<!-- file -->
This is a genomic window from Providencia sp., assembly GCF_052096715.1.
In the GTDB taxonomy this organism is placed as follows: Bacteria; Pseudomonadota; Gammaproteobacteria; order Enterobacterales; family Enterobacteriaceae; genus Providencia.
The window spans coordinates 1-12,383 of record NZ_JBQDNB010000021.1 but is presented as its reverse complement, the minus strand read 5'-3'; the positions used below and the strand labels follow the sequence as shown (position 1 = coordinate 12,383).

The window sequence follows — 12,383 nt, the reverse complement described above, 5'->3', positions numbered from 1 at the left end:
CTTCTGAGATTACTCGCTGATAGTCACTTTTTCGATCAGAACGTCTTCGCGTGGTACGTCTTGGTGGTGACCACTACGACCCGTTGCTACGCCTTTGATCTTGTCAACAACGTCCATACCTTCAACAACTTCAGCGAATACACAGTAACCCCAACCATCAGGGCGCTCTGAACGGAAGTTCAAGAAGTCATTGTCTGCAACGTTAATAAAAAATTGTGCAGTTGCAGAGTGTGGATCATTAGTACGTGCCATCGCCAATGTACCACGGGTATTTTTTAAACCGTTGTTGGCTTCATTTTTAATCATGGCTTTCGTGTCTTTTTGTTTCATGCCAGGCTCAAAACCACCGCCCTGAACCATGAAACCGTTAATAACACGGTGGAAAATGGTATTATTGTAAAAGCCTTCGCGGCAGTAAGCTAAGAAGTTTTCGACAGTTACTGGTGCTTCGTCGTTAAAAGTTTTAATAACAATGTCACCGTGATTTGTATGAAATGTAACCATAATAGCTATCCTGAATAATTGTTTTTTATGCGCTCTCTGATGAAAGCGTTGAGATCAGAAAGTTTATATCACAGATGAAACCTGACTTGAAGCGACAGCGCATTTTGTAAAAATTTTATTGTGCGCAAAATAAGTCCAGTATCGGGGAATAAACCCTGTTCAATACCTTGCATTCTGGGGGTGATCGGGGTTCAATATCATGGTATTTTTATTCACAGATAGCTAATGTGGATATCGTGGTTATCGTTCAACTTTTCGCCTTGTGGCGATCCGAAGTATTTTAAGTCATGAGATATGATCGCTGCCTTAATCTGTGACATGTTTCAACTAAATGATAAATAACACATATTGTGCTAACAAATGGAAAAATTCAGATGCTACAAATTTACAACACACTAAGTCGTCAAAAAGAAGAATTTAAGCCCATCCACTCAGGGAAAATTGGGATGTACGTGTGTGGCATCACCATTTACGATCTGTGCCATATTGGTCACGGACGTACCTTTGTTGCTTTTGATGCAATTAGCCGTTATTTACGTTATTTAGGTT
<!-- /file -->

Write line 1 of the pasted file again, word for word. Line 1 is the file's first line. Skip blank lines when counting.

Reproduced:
This is a genomic window from Providencia sp., assembly GCF_052096715.1.